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NOCC seeks to nip substance abuse in the bud

by Gabriel L. Ouzounian

April 18, 2012

LOPD Chief Jerry Narsh holds confenscated synthetic drugs. Photo by G. Ouzounian
The on-going war on drugs has yet another target and it's become a problem in Orion Township.

A townhall meeting on April 24 is planned to address this problem and with the help of Oakland County Sheriff Lieutenant Dan Toth, Lake Orion Police Chief Jerry Narsh, 52/3 District Court Judge Julie Nicholson and more, the issue of synthetic marijuana and underage drinking will come to light.

"We plan to discuss the dangers of using either of these two substances and mobilize the community against this stuff," said Orion Township Clerk Penny Shults. "This was needed because we know there are some problems in the community with underage drinking. Narsh has also taken great strides against the (synthetic marijuana.) We know there are punishments when the law is broken and children need to know the consequences of their actions."

The meeting, put together by the North Oakland Community Coalition (NOCC) and their executive director - Julie Brenner - is open to everyone from 7 p.m. to 9 p.m. on April 23 at the Orion Township Public Library. Brenner said the idea for the meeting is part of their "Parents who host lose the most" campaign which runs annually. The meeting coincides with the graduation parties from the Lake Orion High School seniors which usually begin during this time of year and the sudden surge in synthetic marijuana use, according to Brenner.

"We're experiencing a problem with these substances and the coalition focuses on decreasing substance abuse," said Brenner. "Based on the different venues we've seen lately, there's a spike in synthetics, though there's also a lot of underage drinking so it's a big deal that we bring attention to these issues."

Synthetic marijuana is essentially marijuana that has been altered at a chemical level but still mimics the effect of the drug. It looks like tobacco or herbs and is usually smoked in a pipe, though the problem with the substance arose when it started affecting people differently. Unlike naturally grown marijuana, the synthetic variety (usually called "K-2," "K-6" or "spice") creates complications including agitation, vomiting, loss of consciousness, rapid heart rate, blood pressure, hallucinations, seizures and more.

According to Narsh, the drug is difficult to outlaw because its manufacturers change it every time a strain is banned.

"They found a way around the law by changing the drug," said Narsh. "This stuff is not something a lot of people know about yet, but my impression, and an impression shared by others in law enforcement, is that these are the drugs of the twenty-first century. There shipments are not interdicted like marijuana or cocaine, they can manufacture it here into more potent stuff, there's no growing or transporting which is where the violence happens - there's just no reason not to for these guys. We need to hear the trends and learn how simple this is to buy because this is devastating stuff.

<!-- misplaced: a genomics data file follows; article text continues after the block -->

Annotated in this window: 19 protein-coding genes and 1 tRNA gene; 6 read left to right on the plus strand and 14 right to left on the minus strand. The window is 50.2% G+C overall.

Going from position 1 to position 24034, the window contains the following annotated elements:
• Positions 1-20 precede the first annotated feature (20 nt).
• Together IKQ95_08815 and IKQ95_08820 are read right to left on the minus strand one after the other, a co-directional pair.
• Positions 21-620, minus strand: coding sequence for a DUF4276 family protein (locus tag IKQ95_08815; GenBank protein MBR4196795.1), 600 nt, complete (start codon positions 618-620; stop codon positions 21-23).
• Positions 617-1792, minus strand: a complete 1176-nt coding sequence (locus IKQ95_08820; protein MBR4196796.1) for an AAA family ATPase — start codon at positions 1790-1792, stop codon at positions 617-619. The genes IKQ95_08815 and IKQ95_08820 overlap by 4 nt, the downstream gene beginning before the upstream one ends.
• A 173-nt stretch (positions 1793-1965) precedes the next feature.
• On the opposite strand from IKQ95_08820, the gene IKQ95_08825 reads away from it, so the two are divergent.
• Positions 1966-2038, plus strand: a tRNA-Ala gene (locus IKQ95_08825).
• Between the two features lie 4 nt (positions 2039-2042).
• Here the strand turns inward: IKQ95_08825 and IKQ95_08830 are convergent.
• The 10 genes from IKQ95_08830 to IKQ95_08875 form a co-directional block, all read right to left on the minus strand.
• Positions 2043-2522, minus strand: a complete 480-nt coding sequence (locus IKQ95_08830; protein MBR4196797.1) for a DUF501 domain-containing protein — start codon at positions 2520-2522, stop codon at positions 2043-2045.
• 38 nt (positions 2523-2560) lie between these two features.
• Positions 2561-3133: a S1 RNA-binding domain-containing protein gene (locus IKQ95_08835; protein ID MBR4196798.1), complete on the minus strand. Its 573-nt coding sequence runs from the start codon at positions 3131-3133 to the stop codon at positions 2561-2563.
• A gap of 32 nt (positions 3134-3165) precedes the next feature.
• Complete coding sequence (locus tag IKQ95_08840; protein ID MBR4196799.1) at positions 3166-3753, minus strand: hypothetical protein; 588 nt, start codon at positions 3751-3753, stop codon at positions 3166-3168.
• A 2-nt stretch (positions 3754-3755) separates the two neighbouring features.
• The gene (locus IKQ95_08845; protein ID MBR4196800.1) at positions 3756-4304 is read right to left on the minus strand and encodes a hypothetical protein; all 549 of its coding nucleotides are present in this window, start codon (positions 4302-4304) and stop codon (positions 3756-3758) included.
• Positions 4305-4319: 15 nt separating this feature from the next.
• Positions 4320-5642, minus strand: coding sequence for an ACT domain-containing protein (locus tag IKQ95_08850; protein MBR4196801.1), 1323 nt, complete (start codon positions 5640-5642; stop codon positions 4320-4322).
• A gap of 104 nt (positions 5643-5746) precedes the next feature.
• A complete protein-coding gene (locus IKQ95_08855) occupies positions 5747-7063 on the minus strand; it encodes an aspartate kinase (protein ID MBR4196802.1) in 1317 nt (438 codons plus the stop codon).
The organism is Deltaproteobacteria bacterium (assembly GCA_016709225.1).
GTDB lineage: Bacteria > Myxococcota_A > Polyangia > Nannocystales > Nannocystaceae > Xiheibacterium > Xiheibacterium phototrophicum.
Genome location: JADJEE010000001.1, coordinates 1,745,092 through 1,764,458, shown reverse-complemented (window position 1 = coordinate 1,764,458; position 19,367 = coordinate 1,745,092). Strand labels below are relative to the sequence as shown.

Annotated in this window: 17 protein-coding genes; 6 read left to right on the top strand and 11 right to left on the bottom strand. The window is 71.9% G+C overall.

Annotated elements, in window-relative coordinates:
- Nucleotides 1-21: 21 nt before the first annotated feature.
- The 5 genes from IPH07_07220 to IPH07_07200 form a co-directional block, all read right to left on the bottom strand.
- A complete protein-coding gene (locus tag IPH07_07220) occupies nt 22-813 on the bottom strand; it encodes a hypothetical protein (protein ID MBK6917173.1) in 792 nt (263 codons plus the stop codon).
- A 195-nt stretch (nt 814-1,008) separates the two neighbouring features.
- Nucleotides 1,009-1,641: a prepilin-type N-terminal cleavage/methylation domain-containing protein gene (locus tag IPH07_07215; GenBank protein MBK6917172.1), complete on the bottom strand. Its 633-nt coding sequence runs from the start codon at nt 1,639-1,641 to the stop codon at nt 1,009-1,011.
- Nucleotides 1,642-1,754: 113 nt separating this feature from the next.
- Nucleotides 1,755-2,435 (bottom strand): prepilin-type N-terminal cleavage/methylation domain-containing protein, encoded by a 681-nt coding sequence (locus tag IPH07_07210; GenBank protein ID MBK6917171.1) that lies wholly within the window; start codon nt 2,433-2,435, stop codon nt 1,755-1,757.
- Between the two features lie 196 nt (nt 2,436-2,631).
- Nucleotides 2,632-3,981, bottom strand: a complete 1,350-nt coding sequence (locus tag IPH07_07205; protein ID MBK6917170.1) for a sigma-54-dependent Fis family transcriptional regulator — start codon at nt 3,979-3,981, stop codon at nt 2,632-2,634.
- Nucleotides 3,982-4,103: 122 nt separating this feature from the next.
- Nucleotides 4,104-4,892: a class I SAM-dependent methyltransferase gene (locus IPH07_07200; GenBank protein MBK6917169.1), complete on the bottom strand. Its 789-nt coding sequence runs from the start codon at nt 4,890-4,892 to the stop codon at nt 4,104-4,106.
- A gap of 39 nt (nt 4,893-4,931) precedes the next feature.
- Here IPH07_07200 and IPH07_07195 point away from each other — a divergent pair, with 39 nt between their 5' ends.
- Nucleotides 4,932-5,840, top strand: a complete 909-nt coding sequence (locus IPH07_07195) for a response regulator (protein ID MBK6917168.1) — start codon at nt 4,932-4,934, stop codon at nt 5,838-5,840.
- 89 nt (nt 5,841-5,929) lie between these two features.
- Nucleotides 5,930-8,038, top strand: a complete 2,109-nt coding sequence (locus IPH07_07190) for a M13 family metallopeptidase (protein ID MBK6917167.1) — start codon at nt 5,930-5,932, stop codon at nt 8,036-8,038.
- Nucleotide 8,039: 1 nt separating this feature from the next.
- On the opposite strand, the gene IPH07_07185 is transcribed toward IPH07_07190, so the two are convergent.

"We really need to stop for a minute and rethink the drug war we're fighting."

Narsh noted when he testified at the Michigan house and senate, one curiosity was the presence of medical marijuana growers. The woman representing them at the senate hearing was there to throw her support behind the banning of synthetics. Narsh was quick to point out, however, the meeting will not be a debate over which is safer or the pros and cons of either substance.

While the synthetic drug has taken the limelight, Toth was adamant that underage alcohol consumption still remains a large issue - perhaps larger than the spice or K-2. While he remains knowledgeable on the new substances, and acknowledged their danger and status in lawmaking, he stressed the importance of maintaining strict control on alcohol.

"The majority of substance abuse problems relate directly to that substance's accessibility and that is why alcohol is the most commonly abused substance," said Toth. "The synthetic stuff is out of the bag, but we're not overwhelmed though it is an issue. We see this stuff about weekly right now.

"We really want to focus on the idea of alcohol right now. Our young adults are getting outdoors and there's a lot of celebration so what we want to do is raise awareness and educate them about the tragedies associated with substance abuse. Alcohol remains at the top of the list in north Oakland County."

Toth added his belief that those hosting parties this year should assume the responsibility of temporary caregivers and advocated alcohol free parties.

The NOCC is encouraging all to attend the meeting though space is limited. For more information and to register for the meeting, visit